After you pick a category, you are then able to select a wave type. There are a goodly number to choose from in each category, and the basics are here if you wish to build something using standard, sampled waveforms. Some of these are Saw, Sine, Sine-Saw, and other various waveforms sampled at different pulse widths. You might not be able to adjust the pulse width, but if you use the three variations they’ve supplied, at least you have a decent number of options to use when designing your presets.

Other sampled sounds are here as well; brassy sounds, strings, ensemble, noise samples, and many others. There a lot of them to choose from, and using combinations of these within the two layer structure can provide many possibilities in sound design. I haven’t even gotten to the filters or envelopes yet!

To the right of the Layer Edit section you’ll find the Pitch section, Amp envelope, and Drive controls. In the Pitch section, you’re able to adjust the pitch, glide time and depth, as well as the play mode (Mono/Mono2/Poly).

The Depth control works only with the Poly mode. If you use a negative amount with this control, it will glide up to the notes you play. If you use a positive amount, then it will glide down to the notes you are playing.


Envelopes, Filter, and Effects

The Amp envelope is a standard ADSR configuration, with sliders to adjust the different stages. They’ve also included a couple of buttons to control the velocity in different ways. The first button will make it so all notes play at the highest velocity setting, and the other button makes the velocity of the key strikes affect the attack time.  Softly hit keys result in longer attacks, while the keys that are struck harder will have a shorter attack time.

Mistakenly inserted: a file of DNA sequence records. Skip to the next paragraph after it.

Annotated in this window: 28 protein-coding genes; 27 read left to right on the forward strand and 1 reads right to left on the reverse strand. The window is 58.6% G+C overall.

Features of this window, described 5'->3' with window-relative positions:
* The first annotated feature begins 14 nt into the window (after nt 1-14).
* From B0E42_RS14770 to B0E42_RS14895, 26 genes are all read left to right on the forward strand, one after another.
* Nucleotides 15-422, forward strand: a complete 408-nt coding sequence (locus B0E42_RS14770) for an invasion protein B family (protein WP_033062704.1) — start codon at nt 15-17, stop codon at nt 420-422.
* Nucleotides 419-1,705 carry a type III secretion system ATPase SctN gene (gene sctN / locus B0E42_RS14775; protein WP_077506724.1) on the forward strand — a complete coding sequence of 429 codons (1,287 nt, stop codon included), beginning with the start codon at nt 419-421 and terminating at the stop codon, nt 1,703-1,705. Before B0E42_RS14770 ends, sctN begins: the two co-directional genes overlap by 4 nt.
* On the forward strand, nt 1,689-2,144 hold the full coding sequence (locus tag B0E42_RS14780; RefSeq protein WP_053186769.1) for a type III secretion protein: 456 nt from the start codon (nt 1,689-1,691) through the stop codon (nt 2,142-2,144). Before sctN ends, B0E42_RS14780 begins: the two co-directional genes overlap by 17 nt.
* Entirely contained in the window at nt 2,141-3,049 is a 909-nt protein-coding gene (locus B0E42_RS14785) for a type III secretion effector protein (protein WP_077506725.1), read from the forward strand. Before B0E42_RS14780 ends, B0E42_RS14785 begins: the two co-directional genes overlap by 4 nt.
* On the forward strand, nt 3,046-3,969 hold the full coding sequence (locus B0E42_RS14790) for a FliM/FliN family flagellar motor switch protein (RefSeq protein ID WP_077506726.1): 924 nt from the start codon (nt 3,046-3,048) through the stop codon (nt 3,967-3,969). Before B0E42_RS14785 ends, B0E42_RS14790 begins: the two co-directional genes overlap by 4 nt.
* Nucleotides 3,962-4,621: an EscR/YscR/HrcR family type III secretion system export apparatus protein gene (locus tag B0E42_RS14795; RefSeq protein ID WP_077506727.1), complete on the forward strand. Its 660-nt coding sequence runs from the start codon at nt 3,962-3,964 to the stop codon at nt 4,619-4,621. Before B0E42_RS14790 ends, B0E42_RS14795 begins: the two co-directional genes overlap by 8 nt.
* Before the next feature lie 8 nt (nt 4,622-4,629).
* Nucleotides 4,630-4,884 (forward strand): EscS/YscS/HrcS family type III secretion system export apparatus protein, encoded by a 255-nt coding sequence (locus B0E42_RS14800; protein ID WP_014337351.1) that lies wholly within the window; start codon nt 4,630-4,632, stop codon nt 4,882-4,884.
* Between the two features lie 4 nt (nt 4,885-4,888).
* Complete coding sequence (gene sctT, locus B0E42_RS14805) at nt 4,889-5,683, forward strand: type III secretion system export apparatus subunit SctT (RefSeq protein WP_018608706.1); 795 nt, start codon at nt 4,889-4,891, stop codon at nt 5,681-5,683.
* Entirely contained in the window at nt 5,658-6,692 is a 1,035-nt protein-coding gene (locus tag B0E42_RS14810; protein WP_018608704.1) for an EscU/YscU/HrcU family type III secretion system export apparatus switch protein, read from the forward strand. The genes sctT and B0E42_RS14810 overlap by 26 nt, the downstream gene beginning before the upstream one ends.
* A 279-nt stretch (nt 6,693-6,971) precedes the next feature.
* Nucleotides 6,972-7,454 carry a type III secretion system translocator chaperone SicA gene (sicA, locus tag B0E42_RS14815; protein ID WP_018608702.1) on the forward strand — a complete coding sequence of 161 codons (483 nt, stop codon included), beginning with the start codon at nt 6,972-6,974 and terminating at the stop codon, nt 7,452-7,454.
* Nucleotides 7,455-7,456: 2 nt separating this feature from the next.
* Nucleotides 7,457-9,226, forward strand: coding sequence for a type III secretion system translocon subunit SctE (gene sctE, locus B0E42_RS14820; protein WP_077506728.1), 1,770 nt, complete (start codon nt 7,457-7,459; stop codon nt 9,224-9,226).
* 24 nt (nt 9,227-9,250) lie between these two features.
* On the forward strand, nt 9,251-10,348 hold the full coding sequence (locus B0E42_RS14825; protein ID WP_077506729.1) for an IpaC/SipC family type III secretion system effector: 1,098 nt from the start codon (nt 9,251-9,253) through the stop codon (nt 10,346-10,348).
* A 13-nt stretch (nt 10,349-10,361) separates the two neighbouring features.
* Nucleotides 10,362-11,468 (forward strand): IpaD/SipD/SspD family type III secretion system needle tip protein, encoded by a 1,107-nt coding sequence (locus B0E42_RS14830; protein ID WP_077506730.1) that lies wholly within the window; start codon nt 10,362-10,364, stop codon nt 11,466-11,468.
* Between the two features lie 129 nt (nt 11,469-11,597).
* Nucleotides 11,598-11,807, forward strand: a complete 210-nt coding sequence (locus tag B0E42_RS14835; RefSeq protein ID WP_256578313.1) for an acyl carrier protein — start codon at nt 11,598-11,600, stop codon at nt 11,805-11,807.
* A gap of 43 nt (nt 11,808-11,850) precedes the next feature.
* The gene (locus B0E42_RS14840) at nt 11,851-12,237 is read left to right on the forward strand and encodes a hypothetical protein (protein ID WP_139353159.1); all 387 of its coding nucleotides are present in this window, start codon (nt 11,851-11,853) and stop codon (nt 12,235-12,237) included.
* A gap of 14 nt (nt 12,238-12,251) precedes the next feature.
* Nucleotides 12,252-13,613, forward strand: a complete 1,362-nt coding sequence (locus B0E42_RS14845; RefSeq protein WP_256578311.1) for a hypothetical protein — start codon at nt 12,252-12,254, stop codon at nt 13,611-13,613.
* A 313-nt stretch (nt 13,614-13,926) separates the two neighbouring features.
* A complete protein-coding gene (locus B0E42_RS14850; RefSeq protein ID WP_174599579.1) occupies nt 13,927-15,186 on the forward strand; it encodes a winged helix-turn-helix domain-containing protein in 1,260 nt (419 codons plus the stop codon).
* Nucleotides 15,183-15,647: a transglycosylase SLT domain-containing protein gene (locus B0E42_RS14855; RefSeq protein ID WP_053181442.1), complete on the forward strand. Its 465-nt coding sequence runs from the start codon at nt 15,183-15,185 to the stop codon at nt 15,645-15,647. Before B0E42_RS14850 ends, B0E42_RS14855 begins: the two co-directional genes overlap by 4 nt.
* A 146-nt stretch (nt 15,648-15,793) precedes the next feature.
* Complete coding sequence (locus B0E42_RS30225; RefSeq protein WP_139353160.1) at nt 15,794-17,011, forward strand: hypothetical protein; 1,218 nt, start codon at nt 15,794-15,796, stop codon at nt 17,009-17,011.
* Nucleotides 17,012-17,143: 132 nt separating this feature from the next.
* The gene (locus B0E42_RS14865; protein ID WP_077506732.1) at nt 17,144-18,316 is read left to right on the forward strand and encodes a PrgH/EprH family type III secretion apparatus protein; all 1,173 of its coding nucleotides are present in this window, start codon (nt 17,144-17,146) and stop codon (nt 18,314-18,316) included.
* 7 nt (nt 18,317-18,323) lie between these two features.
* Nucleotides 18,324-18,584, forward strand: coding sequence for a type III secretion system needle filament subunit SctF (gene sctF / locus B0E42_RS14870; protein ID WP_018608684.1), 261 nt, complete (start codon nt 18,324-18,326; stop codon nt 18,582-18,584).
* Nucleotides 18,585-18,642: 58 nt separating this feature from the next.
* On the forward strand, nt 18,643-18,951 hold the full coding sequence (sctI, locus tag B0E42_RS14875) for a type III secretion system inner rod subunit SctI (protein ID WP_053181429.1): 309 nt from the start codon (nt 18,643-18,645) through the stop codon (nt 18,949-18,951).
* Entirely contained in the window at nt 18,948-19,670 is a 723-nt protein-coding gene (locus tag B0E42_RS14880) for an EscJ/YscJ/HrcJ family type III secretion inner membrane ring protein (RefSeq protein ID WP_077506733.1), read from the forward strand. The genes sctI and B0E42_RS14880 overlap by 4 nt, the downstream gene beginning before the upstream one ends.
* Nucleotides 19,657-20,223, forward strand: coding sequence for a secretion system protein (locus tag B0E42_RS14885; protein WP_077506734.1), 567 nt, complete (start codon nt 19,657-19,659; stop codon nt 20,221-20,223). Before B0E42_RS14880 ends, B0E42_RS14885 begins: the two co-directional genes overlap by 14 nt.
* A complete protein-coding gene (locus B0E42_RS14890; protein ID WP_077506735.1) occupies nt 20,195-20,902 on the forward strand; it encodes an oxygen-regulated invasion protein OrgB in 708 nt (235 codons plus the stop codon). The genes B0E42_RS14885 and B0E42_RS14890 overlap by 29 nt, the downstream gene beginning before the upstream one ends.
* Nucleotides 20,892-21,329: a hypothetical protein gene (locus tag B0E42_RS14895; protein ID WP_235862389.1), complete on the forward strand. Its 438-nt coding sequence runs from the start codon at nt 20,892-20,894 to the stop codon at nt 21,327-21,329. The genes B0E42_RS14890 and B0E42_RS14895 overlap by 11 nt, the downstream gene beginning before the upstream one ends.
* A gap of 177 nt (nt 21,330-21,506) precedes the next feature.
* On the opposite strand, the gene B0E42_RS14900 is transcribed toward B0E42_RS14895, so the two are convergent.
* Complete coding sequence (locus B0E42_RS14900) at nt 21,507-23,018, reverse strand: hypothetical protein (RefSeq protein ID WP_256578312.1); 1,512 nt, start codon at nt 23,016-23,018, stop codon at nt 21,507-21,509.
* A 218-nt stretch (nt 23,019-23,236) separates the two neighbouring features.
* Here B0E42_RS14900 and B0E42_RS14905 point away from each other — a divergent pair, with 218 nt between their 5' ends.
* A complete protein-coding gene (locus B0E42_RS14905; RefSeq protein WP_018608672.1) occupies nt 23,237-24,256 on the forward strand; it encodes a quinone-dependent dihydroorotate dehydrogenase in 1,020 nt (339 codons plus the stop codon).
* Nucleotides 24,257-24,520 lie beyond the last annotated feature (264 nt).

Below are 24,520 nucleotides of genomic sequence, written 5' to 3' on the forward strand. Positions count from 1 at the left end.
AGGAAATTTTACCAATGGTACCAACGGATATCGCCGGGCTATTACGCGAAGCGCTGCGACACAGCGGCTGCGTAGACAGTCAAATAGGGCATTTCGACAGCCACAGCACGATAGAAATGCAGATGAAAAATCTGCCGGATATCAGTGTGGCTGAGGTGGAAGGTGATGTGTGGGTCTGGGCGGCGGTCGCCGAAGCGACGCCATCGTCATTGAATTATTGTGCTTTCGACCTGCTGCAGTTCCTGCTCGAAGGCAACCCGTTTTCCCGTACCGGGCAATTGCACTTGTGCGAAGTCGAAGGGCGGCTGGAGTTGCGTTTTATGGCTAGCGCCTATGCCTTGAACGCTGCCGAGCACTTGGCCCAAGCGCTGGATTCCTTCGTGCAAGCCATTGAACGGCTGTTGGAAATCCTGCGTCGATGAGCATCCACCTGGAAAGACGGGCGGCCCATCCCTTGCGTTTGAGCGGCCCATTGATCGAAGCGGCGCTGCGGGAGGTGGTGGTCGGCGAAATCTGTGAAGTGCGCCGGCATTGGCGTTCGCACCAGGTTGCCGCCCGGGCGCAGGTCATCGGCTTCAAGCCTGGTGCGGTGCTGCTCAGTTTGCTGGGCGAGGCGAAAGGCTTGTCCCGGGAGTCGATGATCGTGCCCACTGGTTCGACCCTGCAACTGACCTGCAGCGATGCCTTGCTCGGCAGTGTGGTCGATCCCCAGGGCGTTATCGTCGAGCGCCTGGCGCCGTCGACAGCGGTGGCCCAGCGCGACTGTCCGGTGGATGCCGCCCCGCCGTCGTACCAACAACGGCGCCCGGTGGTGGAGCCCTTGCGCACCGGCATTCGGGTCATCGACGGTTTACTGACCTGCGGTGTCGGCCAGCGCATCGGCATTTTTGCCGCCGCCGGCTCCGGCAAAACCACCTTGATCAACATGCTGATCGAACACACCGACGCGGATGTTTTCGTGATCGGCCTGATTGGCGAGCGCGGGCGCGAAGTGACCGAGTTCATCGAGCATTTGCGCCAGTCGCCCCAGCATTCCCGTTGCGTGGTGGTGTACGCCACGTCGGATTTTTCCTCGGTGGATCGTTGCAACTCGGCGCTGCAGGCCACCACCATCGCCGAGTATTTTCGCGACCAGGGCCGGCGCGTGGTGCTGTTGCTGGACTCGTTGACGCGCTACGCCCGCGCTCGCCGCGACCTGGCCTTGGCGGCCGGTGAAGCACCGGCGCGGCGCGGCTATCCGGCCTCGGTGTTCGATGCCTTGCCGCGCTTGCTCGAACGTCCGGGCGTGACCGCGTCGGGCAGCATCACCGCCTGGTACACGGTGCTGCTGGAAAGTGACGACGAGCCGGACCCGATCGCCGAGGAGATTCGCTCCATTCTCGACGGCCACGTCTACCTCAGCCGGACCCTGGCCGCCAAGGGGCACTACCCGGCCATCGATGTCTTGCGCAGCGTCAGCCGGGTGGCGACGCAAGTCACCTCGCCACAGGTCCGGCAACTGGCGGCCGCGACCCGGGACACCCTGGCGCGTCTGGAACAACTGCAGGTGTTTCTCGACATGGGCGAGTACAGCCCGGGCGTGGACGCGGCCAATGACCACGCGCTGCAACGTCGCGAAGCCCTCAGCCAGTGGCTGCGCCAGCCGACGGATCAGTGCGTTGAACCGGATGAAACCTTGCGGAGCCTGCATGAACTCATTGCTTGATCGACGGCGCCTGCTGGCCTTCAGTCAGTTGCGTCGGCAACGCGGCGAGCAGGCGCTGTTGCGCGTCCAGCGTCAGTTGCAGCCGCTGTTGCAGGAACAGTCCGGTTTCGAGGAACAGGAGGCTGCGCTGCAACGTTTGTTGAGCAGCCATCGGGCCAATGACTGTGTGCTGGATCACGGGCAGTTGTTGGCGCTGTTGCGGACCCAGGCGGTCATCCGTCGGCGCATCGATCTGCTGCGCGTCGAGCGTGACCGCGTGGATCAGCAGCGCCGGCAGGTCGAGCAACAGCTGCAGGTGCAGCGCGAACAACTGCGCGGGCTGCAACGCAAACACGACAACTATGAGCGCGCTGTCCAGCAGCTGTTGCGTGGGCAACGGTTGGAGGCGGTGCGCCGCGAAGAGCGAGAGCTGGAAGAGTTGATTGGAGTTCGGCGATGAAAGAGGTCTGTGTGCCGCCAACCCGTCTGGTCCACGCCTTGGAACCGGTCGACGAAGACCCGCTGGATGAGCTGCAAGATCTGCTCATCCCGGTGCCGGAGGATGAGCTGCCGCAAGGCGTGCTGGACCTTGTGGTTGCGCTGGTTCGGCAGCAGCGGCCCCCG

The Drive control will give your preset a distorted type of sound, depending the amount used.  It’s a good overdriven tone which can be used to easily spice up a lead preset, or whatever other type that you’d like.

Down below those controls are the Stereo and Filter sections. The Stereo Mode section has a setting on the left side to control the way the notes work within the panoramic spectrum. It can be set to off, so all notes are balanced in the middle. “ALT” (Alternate Pan) will make each note alternate from the left to the right side, and “UNI” (Unison mode) which fattens it up by layering and detuning the sound. The Color control acts much like a tone control, while the Spread control adjusts the stereo width. The Detune slider will let you adjust the tuning of the Unison mode.

To the right of the Stereo mode section is the filter. CS-M includes low, high, and band pass modes. Standard cutoff and resonance controls are here, as well as a bipolar envelope depth control, and a velocity sensitivity control. The filter envelope itself is a standard ADSR type (attack/decay/sustain/release). I never owned any of the CS line of hardware synthesizers, so I can’t attest as to how close the UVI filter gets to any of those original filters. It does sound very smooth however, and works well in all of the three modes.

The modulation wheel and effects sections are in the next row of controls. Using the mod wheel, you can control the amount of vibrato, tremolo, and filter cutoff. There’s an on/off button for each, and sliders are here to control the vibrato and tremolo’s rate, and the filter depth amount.

To the right of those controls are the effects.  It is basically setup the same way as the modulation wheel section. They’ve included a phaser, delay, and reverb. There are sliders to control the mix amount of each of the effects, but there no other controls available to adjust the effects.